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Dealers will see strong usedcar demand this year Webb predicts
<p><strong>Dealers will see strong used-car demand this year, Webb predicts.</strong></p>

New- and Used-Vehicle Markets In It Together

The pre-owned market is a &ldquo;critical link in the automotive ecosystem,&rdquo; says Tom Webb, Manheim chief economist.

SAN FRANCISCO – Every used car starts as a new car. That’s why new- and used-car markets tie into each other.

There are plenty of other reasons, including trade-ins, front-end pricing based on back-end residuals and popularity of certified pre-owned programs automakers use to remarket their off-lease vehicles.     

The used-car market’s “increasing importance reinforces remarketing’s critical link in the automotive ecosystem,” says Tom Webb, chief economist at Manheim, an auction and remarketing-services company.  

Dealers know how the two markets play off each other. “You can’t have a successful new-car department without an efficient used-car operation,” Webb says at a press conference highlighting industry trends.

Those include growth in wholesale volumes, increases in overall vehicle sales and stability in wholesale pricing.

“While last year was a banner year for growth and stability in the used-vehicle market, we anticipate that we’ll see the sixth consecutive year of increased new-vehicle sales in 2015,”

New-vehicle sales reached 16.5 million units last year, the fifth consecutive annual increase.

At just over 42 million units, used-vehicle sales went virtually unchanged from 2013, increasing only 0.1%. But prices and demand remained strong. More than a few dealers say their used-car operations saved them when U.S. new-car sales dropped in 2008 and then free-fell to 10.6 million units in 2009.  

Leasing dropped to record lows back then, too. Now, because of leasing’s resurgence, franchised dealers will see a greater availability of used-car stock as off-lease vehicles make their way into the remarketing system.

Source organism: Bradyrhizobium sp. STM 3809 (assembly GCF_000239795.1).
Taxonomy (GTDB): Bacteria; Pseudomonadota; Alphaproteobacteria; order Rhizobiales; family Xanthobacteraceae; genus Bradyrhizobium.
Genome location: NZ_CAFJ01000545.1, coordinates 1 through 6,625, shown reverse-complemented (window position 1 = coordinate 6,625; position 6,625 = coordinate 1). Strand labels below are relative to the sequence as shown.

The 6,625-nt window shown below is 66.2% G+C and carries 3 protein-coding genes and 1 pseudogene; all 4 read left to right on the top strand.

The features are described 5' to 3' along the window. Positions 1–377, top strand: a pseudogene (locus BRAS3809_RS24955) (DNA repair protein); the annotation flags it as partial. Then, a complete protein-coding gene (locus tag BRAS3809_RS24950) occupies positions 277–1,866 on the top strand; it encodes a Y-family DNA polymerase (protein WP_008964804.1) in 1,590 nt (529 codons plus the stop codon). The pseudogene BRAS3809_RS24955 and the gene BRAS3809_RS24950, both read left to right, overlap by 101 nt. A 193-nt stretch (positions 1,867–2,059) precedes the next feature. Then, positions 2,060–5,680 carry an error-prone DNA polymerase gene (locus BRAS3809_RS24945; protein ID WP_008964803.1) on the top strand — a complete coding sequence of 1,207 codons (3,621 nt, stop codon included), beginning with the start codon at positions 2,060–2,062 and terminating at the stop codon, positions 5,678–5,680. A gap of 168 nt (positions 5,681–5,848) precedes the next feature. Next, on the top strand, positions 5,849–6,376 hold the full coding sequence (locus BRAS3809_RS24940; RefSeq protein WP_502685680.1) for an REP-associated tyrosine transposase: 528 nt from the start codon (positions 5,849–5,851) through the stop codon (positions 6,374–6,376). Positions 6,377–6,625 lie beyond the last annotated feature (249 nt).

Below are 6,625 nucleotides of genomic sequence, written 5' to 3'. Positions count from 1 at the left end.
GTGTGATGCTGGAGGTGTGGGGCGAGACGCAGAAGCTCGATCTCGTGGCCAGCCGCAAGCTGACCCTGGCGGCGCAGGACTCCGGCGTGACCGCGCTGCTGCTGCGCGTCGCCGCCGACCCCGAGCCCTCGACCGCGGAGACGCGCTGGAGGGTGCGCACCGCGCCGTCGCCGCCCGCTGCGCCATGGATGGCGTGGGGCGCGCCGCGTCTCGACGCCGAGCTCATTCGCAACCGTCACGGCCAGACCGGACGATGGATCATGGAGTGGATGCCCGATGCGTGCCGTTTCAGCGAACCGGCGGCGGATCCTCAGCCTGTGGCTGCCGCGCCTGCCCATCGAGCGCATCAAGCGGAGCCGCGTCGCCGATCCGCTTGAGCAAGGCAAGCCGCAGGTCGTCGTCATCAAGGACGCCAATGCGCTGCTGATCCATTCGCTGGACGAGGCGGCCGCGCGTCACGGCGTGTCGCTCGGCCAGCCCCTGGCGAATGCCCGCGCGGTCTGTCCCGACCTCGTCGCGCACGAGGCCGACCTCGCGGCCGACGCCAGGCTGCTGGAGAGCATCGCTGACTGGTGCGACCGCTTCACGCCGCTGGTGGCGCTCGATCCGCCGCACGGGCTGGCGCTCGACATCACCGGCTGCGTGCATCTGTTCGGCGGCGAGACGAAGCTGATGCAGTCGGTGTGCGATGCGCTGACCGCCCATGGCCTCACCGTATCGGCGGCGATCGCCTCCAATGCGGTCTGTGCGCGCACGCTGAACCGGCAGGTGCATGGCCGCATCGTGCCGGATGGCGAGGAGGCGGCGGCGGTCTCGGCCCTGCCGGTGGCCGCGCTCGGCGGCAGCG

Webb doesn’t share the belief that off-lease vehicles could glut the market. “Dealers will see a retail demand” for those units, Webb predicts, because, among other things, the U.S. economy is in good shape.

But the job market contains some contradictions. For example, Webb says more Americans than ever work, yet there are more part-time jobs that don’t pay as much.

The National Automobile Dealers Assn. chief economist says a softening of wages is an issue, especially when it comes to a consumer having the wherewithal to purchase a vehicle.  

That said, “overall labor markets have been supportive and will continue to support the auto industry,” Webb predicts.

And more people are confident they’ll keep their jobs, he says. Losing a job and the fear of losing one put people out of a car-buying mood, as evidenced during the recession.

“There is much greater job stability today,” Webb says. “The chances of losing a job are lower than ever before.”    

At the NADA annual convention here, Manheim released its 20th annual Manheim Used Car Market Report containing and trend tracking for 2014. Here are highlights:

  • National Automobile Auction Assn. volumes increased 5% to 8.6 million and are expected to continue to grow.
  • After declining in the past two years, wholesale used-vehicle prices increased 1.5%. The last four years have shown the least volatility in wholesale pricing since the 1995 start of the Manheim Used Vehicle Index.
  • Used-vehicle operations produced record profits, certified pre-owned sales totaled a record 2.3 million units and dealer consignment volumes at wholesale auctions remained at historically high levels.
  • Repossessions increased 8% to an estimated 1.5 million
  • Total auto loans outstanding rose to nearly $1trillion by year’s end.

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